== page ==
The default file descriptor limit (ulimit -n 1024) is too low

Kees Cook kees at
Tue Sep 21 01:09:57 BST 2010

On Mon, Sep 20, 2010 at 03:21:29AM -0700, Scott Ritchie wrote:
> Would there be any harm in raising this?
> I ask because I've seen a real world application hit this limit.  The
> application in question is multithreaded and opens separate threads and
> files to work on for each core; on a 4 core machine it stays under the
> limit, while on an 8 core machine it hits it and runs into strange errors.
> I feel that, as we get more and more cores on machines applications like
> this are going to increasingly be a problem with a ulimit of only 1024.

There are some unexpected things that can happen when open fd limit
(RLIMIT_NOFILE) is raised above 1024, and the main one is that the libc
select() helper macros don't expect the vectors to ever be more than
1024[1] bits long. To quote "man select":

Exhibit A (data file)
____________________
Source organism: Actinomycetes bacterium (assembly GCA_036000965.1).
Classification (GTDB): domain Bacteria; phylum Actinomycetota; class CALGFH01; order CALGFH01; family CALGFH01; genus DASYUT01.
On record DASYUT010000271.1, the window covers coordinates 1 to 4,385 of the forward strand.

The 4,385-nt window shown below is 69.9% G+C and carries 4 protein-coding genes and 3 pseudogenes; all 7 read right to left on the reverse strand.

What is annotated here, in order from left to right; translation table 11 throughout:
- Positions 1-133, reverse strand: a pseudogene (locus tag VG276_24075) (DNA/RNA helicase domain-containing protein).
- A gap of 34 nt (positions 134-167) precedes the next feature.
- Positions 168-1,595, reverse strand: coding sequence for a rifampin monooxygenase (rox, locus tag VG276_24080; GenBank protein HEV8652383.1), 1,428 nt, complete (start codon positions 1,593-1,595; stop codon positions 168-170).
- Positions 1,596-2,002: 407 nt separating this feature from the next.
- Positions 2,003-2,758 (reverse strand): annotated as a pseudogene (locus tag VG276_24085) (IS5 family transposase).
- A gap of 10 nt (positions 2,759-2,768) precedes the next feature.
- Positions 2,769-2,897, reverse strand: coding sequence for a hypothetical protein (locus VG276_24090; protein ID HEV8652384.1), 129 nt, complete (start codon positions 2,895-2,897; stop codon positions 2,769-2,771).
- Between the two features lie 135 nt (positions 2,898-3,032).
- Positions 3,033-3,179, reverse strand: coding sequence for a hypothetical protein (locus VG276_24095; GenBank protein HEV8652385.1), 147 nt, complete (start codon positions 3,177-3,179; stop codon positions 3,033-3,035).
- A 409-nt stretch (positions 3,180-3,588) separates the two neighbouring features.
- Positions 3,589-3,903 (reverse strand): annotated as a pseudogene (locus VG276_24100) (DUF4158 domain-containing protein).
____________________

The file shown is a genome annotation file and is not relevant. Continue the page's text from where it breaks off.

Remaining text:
An  fd_set is a fixed size buffer.  Executing FD_CLR() or FD_SET() with
       a value of fd that is negative or is equal to or larger than FD_SETSIZE
       will result in undefined behavior.

"Undefined behavior" here mean, "will write all over your stack/heap,
etc".  While there are defensive workarounds (see Apache, SSH, etc),
some applications using select can be made to crash if the system
RLIMIT_NOFILE is larger than 1024.

So, while it can certainly make sense to raise it for individual processes
that have been validated to do the right thing with the select macros,
I would strongly recommend against raising it system-wide until glibc
fixes this bug[2] and everything that uses the macros has been recompiled
(or changed to not use select() any more).


[1] FD_SETSIZE on Linux is 1024:
    /usr/include/sys/select.h:#define   FD_SETSIZE      __FD_SETSIZE
    /usr/include/bits/typesizes.h:#define   __FD_SETSIZE        1024

    But since this is "won't fix", I guess I really just mean "never".

Kees Cook
Ubuntu Security Team

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